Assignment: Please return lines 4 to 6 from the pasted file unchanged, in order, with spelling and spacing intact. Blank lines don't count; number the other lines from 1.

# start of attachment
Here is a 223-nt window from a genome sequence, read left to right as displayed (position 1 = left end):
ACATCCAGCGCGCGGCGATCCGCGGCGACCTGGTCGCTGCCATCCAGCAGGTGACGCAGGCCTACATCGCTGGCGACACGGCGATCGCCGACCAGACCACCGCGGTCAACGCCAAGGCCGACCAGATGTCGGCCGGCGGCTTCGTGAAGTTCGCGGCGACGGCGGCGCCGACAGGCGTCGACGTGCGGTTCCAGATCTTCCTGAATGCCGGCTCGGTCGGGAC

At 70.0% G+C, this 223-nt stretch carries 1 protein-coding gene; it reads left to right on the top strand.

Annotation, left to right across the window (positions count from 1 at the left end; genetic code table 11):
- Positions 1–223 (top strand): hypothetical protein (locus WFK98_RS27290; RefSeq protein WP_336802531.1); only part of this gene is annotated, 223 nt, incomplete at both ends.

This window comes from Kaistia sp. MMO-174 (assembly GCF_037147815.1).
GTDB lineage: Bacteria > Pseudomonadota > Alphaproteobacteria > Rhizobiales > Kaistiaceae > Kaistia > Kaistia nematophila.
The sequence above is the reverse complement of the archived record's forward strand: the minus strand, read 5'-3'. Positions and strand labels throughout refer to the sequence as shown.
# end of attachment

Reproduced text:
Annotation, left to right across the window (positions count from 1 at the left end; genetic code table 11):
- Positions 1–223 (top strand): hypothetical protein (locus WFK98_RS27290; RefSeq protein WP_336802531.1); only part of this gene is annotated, 223 nt, incomplete at both ends.

This window comes from Kaistia sp. MMO-174 (assembly GCF_037147815.1).